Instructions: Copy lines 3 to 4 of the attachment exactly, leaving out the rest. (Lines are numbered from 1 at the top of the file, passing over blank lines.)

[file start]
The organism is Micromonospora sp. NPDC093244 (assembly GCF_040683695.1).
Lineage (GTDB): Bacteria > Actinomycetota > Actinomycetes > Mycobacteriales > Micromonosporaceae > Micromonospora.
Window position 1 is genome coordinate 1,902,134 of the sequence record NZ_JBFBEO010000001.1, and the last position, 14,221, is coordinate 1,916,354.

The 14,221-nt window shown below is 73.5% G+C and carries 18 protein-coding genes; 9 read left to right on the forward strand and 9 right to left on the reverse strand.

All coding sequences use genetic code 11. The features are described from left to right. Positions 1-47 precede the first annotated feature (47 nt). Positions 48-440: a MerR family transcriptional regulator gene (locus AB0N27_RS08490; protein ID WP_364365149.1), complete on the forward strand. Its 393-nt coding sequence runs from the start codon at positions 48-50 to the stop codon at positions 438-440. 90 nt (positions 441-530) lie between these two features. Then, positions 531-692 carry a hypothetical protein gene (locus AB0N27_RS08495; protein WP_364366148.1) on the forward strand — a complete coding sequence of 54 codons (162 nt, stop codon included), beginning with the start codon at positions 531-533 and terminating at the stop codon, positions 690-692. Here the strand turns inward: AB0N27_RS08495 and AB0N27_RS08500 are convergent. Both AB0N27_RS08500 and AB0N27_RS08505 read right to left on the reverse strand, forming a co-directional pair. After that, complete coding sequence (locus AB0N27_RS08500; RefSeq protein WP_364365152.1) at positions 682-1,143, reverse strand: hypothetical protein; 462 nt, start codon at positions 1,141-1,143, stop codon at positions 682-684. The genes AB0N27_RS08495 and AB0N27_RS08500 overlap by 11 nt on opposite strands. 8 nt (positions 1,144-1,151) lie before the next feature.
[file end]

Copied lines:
Window position 1 is genome coordinate 1,902,134 of the sequence record NZ_JBFBEO010000001.1, and the last position, 14,221, is coordinate 1,916,354.

The 14,221-nt window shown below is 73.5% G+C and carries 18 protein-coding genes; 9 read left to right on the forward strand and 9 right to left on the reverse strand.